The crypto_auth function produces a 256-bit HMAC, with a 512-bit version also available. But the crypto_onetimeauth function (and the Box and SecretBox constructions that use it) only produces a 128-bit authenticator. Is there any particular reason NaCl doesn't include a 128-bit HMAC function?

  • $\begingroup$ HMAC can be safely truncated if you want a short auth tag, but I'd avoid truncating Poly1305. $\endgroup$ – CodesInChaos Dec 30 '15 at 13:46

There are two things to consider.

First is that the security models differ: crypto_onetimeauth only has to be secure for one message, while crypto_auth needs to be secure for any (practical) number of messages. The reason crypto_secretbox gets away with using the Poly1305 authenticator internally is that it generates message-specific authentication keys based on the nonce.

Second is the size of the authenticator. There is no very secure 128-bit hash function – using MD5 would be iffy even if it is not known to be broken in HMAC. You could still truncate HMAC-SHA256 and get a 128-bit authentication tag, but that would require assuming more than just the security of SHA-256.

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  • $\begingroup$ It makes sense that truncating a hash would make more assumptions about it's properties than using it unaltered, but it seems like everyone is comfortable making those assumptions about SHA2. NaCl's HMAC-SHA512-256 is just a simple truncation of HMAC-SHA512. $\endgroup$ – Jack O'Connor Dec 30 '15 at 16:39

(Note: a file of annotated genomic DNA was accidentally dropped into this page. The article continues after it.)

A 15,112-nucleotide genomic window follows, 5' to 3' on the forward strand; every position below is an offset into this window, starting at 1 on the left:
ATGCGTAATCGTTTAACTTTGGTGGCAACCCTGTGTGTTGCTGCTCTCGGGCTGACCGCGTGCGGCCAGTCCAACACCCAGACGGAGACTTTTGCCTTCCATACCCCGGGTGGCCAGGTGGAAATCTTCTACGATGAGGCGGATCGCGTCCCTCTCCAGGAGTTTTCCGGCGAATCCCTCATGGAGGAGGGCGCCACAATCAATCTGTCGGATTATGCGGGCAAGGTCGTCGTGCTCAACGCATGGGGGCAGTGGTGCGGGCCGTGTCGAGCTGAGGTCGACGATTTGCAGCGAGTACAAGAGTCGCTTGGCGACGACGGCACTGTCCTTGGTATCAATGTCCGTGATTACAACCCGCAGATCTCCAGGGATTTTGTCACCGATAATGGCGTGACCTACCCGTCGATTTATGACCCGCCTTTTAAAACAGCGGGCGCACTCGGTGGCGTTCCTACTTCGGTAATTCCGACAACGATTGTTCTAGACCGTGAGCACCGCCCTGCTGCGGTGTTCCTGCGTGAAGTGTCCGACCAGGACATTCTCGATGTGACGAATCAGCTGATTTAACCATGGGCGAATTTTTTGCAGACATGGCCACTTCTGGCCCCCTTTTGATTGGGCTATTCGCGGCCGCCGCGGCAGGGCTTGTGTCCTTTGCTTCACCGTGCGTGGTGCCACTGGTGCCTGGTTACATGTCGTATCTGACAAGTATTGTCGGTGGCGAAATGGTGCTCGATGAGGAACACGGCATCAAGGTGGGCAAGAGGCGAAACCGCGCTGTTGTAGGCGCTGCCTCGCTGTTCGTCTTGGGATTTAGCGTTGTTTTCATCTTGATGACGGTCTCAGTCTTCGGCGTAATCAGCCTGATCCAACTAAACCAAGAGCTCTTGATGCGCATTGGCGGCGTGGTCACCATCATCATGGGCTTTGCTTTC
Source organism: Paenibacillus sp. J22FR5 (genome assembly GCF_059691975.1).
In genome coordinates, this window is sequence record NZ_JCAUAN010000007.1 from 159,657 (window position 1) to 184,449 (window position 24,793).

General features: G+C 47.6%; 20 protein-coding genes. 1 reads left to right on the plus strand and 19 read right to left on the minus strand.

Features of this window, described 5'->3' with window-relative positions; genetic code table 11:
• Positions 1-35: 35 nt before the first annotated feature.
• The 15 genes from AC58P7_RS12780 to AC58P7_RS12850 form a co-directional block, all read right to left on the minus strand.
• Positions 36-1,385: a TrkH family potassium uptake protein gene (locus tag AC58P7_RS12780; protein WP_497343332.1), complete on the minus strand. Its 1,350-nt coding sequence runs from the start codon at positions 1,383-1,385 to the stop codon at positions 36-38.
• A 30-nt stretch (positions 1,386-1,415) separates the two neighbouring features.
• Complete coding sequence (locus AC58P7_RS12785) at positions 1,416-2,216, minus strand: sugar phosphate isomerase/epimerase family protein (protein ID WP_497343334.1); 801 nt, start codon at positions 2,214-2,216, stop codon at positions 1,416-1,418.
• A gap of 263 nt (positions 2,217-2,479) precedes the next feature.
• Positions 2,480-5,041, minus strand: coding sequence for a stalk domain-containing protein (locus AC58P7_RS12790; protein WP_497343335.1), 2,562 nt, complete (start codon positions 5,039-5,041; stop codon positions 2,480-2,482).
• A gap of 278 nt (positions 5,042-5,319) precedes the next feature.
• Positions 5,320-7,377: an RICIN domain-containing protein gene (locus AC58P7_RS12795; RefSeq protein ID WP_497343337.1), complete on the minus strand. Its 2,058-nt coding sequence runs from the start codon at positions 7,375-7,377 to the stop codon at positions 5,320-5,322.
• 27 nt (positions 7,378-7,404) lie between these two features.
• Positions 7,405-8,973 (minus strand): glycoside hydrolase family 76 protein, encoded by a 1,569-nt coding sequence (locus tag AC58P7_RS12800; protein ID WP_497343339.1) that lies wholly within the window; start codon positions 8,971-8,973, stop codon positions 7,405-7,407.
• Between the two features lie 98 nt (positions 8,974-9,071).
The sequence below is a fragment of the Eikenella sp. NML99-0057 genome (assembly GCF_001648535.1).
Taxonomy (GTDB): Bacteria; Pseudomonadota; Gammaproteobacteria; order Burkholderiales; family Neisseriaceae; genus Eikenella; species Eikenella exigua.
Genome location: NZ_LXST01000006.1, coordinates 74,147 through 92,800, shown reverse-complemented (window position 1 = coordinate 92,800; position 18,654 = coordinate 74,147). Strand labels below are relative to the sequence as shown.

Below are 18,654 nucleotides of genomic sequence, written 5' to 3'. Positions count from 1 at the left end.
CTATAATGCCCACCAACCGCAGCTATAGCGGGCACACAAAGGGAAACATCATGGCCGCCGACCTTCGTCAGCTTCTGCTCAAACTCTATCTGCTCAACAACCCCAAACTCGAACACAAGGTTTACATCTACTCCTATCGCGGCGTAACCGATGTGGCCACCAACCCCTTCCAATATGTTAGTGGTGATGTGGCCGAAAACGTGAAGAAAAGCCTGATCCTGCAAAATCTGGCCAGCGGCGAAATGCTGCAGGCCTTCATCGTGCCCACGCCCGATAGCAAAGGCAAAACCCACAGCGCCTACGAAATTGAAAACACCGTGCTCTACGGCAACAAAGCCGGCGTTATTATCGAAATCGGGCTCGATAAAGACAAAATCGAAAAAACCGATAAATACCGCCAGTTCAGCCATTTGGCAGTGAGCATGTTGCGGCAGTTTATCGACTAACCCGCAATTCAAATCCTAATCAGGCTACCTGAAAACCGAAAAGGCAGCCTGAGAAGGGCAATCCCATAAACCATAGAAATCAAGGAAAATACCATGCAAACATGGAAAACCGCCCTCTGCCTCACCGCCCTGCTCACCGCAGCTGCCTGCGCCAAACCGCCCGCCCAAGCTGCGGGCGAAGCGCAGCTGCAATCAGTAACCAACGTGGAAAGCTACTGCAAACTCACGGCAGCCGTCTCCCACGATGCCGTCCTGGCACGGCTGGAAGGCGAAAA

• $\begingroup$ @JackO'Connor, yes, truncation is all right, and even approved by NIST. OTOH, the user of NaCL could handle the truncation if they want. (BTW, SHA-512/256 is not just truncation, it also has a different IV, but that's not really relevant here.) $\endgroup$ – otus Dec 30 '15 at 17:31
  • $\begingroup$ Would you consider it kosher to truncate a crypto_auth MAC to 16 bytes? $\endgroup$ – Jack O'Connor Dec 30 '15 at 17:38
  • $\begingroup$ @JackO'Connor, NIST says (pdf, section 5.3.3) you can even take it down to 32 bits! I'd prefer to keep as much as space constraints allow, but 128 bits should be fine. $\endgroup$ – otus Dec 30 '15 at 17:47

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